Hawai‘i Herald Columnist
For the past five years, Imbibe magazine and Campari have teamed up during the first week of June to celebrate Negroni Week, a time when restaurants and bars worldwide raise money for various charities by toasting the aperitif that was created in the early 1900s. The first Negroni Week, in 2012, raised barely $100,000 for charity. Last year’s event raised over $400,000, bringing the five-year total to just under $1 million. And although the negroni is my favorite cocktail, it’s doubly satisfying to know that my purchase is benefiting a charity.
What’s a Negroni?
There are many stories relating to the creation of the negroni — the most popular one is that it was created in 1919 at the Caffe Casoni in Florence, Italy. Count Camillo Negroni is said to have asked bartender Fosco Scarselli to strengthen his favorite cocktail at the time, an Americano consisting of equal parts of Campari and sweet red vermouth with a splash of sparkling water and garnished with a lemon peel. Scarselli substituted the sparkling water with gin, but instead of simply adding a splash of gin, he added it in equal parts with the Campari and sweet red vermouth and then garnished it with an orange peel.
The cocktail became so popular that the Negroni family created the Negroni Distillerie in Treviso, Italy, and began bottling a premade version called Antico Negroni. Orson Welles enjoyed it so much that he was quoted as saying, “The bitters are excellent for your liver, the gin is bad for you. They balance each other.”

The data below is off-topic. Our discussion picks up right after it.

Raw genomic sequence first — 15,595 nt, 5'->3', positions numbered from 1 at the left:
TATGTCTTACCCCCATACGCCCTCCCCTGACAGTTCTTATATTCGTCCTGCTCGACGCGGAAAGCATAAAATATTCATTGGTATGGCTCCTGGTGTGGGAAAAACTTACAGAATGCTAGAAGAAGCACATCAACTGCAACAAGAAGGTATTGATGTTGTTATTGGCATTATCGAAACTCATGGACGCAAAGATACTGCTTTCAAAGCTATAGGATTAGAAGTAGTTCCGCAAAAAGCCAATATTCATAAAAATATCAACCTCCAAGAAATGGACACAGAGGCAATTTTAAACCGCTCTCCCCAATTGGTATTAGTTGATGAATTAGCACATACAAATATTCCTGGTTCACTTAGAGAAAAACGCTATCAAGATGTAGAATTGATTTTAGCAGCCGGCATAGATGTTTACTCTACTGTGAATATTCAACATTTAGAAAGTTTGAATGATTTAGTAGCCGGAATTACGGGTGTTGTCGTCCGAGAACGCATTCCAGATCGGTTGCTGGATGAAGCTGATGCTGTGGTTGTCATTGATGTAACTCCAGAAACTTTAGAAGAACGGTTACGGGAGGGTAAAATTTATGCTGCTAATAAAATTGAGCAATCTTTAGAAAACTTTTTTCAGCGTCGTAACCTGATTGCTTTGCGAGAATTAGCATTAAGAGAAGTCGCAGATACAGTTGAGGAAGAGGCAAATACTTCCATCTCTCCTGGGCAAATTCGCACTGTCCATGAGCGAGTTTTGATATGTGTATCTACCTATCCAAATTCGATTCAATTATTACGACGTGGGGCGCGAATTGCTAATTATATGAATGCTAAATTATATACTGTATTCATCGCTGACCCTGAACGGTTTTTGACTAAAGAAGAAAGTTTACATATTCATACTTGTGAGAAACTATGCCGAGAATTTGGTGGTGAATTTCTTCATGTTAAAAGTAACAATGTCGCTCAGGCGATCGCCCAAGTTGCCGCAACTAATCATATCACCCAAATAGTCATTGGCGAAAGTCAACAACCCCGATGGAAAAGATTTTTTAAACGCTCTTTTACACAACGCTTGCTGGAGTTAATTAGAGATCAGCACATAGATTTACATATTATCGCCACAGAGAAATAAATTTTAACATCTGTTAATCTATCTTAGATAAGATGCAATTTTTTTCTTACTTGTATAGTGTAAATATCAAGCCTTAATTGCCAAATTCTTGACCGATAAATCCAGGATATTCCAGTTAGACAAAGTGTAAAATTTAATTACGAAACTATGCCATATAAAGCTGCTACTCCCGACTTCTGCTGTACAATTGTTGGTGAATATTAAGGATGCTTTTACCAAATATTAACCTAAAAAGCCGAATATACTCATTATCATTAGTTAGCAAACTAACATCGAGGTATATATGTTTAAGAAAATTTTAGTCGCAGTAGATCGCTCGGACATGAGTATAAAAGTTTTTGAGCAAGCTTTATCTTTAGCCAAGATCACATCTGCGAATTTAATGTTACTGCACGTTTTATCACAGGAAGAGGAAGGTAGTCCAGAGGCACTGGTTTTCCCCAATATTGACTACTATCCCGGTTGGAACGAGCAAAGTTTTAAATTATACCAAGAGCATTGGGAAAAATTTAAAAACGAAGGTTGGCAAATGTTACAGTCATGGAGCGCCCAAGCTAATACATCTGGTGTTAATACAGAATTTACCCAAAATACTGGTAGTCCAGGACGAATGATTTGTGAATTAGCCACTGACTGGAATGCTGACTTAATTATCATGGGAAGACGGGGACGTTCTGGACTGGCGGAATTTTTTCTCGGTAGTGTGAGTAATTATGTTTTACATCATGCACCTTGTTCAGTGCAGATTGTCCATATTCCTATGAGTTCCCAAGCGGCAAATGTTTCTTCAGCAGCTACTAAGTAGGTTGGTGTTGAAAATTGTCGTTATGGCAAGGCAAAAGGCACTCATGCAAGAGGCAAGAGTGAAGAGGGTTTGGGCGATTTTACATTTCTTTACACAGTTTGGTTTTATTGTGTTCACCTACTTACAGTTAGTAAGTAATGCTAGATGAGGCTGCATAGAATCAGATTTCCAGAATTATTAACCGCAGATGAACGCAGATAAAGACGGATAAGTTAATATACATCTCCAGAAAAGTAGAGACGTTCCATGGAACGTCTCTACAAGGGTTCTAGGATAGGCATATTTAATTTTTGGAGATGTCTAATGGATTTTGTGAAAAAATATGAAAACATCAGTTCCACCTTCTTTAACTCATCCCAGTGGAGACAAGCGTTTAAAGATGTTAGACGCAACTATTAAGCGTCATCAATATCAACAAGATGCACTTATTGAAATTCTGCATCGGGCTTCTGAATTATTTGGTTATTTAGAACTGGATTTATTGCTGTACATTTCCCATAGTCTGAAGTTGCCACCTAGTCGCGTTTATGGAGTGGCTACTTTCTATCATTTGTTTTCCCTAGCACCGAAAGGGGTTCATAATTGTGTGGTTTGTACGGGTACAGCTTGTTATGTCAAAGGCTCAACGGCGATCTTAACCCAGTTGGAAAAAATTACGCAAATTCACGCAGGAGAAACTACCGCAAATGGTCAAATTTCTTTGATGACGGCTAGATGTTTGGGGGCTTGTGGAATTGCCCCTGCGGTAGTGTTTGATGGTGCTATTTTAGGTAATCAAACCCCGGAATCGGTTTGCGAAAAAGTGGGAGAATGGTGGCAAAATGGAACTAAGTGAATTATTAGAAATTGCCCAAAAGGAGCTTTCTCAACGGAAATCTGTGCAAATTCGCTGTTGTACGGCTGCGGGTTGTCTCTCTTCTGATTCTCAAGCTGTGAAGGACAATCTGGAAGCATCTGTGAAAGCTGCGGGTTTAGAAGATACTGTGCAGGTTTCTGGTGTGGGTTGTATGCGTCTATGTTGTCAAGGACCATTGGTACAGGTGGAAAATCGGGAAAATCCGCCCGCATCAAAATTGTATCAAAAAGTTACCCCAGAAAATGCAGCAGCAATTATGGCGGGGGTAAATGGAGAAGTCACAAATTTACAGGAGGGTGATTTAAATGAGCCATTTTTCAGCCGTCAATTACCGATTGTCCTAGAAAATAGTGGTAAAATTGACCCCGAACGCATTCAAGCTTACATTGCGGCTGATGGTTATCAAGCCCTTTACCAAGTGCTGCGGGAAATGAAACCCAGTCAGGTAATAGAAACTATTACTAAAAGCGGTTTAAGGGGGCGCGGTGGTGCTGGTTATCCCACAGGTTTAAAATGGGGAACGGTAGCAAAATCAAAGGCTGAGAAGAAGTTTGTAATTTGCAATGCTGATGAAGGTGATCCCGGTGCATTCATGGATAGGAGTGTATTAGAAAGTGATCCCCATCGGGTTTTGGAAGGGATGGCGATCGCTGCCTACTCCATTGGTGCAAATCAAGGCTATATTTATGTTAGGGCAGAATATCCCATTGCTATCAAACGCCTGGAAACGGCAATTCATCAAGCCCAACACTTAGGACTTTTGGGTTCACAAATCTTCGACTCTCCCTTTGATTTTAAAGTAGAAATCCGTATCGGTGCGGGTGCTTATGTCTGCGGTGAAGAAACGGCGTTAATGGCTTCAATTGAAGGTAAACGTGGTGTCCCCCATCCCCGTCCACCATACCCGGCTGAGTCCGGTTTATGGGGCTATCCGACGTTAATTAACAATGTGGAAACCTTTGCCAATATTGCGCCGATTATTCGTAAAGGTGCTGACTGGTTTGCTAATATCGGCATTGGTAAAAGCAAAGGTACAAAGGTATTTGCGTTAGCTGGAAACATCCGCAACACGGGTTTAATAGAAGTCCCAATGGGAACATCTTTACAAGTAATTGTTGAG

It would be another 70 or so years before I sampled my first negroni. I distinctly remember that experience. It was at the Buckeye Roadhouse in Mill Valley, Calif., where it was listed as “The Perfect Negroni,” using both dry white and sweet red vermouth. I had always been intrigued with that bitter red liqueur, Campari. It had an intense bitterness along with orange notes and herbal qualities. The thought of combining it with gin (my favorite libation) and the herbal-sweet qualities of two different vermouths piqued my interest enough that I had to order it. With that first sip, a new liquid romance was born.
More than 25 years later, I have developed my own “perfect negroni” recipe. I prefer Bafferts gin because it isn’t as heavy on the botanicals as traditional gin, which seems to clash with the herbal qualities of the Campari. The Dolin Blanc and Carpano Antica both provide the aperitif a nice body and the orange bitters give it that final je ne sais quoi . . . the indescribable flavor.
1 oz. Bafferts gin
1 oz. Campari
2/3 oz. Dolin Blanc (dry white vermouth)
1/3 oz. Carpano Antica (sweet red vermouth)
3 drops of Fee Brothers orange bitters
Pour into a cocktail shaker filled with frosty ice and shake vigorously (there is no such thing as bruising a liquid), then strain into a chilled martini glass and serve with a twist of orange peel.
Before you go out and buy bottles of gin, Campari and vermouth, keep in mind that the negroni isn’t for everyone. Remember, it’s 100 percent alcohol — there are no mixers in the recipe (a 3-ounce serving contains the same amount of alcohol as a 5-ounce serving of Zinfandel wine). Second, it’s bitter, and third, did I mention that it’s bitter? That’s why it makes for the perfect aperitif or premeal cocktail. The bitterness and herbal qualities stimulate the appetite.